Brazil’s Wine Output Surges; Colombia Raises Interest Rates

A roundup of Friday’s news from across Latin America

Bloomberg Línea
April 29, 2022 | 08:15 PM

Bloomberg Línea — The pandemic proved to be a turning point for Brazil’s wine industry and for demand, with domestic production increasing by 60% in 2021 compared with the previous year, while consumption of wine in 2020 hit a 20-year high, with a 21.9% increase over 2019 levels, according to the annual report of the International Organisation of Vine and Wine.

The board of directors of Banco de la República de Colombia took the decision to raise its interest rates by 100 basis points to 6% on Friday, in line with expectations by financial markets. However, unlike the two most recent hikes, three members of the board voted for a more aggressive adjustment of 150 basis points. Total inflation increased in March from 8.01% to 8.53%, while inflation without food and regulated products increased from 4.11% to 4.51%. The central bank said inflation expectations for 2022 are around 7%.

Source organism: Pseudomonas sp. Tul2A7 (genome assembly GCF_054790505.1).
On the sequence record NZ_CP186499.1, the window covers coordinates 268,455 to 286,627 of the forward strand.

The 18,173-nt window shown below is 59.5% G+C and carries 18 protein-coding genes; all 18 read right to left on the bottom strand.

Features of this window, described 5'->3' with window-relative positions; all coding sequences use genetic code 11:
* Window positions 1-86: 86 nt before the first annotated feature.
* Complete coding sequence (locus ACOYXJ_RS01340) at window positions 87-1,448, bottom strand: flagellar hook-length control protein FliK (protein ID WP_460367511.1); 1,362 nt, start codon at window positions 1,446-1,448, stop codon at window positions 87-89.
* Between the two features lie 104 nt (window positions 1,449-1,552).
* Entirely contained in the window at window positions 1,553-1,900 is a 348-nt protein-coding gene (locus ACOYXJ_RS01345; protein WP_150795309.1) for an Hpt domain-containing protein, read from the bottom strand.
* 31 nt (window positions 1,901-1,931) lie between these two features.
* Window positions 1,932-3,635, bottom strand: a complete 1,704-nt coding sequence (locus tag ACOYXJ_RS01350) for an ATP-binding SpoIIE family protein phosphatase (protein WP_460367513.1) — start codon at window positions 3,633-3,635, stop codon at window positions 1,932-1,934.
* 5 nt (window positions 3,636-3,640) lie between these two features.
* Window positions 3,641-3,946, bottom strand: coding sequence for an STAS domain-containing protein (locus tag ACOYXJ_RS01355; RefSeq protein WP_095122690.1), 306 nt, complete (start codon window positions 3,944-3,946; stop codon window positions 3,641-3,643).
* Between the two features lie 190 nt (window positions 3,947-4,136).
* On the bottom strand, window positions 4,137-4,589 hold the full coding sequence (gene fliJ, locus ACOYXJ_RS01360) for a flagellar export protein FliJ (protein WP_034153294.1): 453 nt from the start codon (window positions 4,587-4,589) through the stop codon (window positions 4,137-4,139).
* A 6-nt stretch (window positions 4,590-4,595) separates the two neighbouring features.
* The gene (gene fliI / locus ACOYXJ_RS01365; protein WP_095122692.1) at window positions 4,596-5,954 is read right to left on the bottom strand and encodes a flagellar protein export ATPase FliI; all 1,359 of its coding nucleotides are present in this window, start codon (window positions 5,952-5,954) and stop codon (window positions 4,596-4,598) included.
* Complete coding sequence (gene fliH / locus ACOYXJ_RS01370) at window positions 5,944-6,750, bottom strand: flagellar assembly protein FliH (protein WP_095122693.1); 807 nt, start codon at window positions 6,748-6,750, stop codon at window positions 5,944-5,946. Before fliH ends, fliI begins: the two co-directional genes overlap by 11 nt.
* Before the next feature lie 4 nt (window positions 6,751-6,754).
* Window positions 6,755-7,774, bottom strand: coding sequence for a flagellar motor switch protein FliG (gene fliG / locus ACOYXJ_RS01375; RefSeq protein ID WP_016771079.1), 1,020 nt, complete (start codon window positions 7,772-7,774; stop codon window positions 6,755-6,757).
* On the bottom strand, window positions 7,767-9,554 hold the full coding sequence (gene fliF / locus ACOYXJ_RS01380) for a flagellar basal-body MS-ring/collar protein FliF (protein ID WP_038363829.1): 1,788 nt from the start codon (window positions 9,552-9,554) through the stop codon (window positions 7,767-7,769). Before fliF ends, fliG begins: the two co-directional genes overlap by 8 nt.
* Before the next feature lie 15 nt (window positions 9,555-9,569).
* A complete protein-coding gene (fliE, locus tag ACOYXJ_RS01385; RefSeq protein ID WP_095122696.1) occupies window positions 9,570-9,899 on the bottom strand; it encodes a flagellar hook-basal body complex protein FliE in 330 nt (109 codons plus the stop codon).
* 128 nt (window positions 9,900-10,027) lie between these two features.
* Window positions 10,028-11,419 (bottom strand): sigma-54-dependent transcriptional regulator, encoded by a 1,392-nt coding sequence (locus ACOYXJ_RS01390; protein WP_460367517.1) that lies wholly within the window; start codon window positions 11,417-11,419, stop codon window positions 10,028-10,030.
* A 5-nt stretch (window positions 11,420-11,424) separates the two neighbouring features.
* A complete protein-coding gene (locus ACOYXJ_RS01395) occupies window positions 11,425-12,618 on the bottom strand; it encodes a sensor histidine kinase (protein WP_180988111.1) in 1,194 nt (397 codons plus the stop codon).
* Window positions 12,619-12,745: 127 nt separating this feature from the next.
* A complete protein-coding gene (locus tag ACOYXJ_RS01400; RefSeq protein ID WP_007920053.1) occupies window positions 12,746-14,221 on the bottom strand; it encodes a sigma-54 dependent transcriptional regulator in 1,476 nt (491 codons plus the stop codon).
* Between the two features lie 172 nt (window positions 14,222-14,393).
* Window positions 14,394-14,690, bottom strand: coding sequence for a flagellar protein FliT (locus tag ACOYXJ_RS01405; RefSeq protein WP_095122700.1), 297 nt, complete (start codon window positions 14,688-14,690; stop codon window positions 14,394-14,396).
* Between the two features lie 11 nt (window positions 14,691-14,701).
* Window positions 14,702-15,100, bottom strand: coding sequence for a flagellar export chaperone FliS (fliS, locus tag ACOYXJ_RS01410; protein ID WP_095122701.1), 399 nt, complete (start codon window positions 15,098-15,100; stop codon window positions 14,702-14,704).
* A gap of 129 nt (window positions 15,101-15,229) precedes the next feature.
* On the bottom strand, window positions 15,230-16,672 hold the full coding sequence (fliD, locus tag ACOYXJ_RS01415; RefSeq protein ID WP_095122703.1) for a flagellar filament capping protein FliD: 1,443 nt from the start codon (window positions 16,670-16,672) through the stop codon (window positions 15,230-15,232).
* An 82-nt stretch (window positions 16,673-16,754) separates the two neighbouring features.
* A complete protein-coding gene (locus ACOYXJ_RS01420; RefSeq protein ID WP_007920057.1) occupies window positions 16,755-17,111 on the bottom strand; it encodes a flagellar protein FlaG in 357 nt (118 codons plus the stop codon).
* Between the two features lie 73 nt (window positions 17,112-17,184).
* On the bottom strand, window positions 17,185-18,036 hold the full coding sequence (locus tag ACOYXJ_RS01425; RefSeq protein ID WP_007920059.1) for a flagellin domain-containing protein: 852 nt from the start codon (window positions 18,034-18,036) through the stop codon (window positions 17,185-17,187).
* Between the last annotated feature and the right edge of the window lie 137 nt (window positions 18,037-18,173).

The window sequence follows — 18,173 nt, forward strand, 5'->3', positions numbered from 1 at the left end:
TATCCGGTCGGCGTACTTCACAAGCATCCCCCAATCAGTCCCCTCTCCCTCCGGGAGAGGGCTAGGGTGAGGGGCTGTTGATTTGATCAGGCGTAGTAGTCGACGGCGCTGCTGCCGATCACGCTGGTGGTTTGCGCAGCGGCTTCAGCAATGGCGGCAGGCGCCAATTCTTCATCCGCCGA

On the region’s main stock markets, Peru’s (SPBLPGPT) was the only one in Latin America to close with gains on Friday. On a monthly basis, Mexico’s S&P BMV/IPC (MEXBOL) accumulated a decline of more than 9%, while Brazil’s Ibovespa (IBOV) accumulated a monthly drop of more than 10%.

Following is a roundup of Friday’s news from Bloomberg Línea and Bloomberg reporters across Latin America.


  • Marcos Galperin, CEO and co-founder of MercadoLibre (MELI), said this week that “people are tired of the rules being changed” in Argentina. In statements to the Financial Times, he also lamented that “many entrepreneurs have left the country, and that for me is the saddest thing about what is happening in Argentina”.





El Salvador: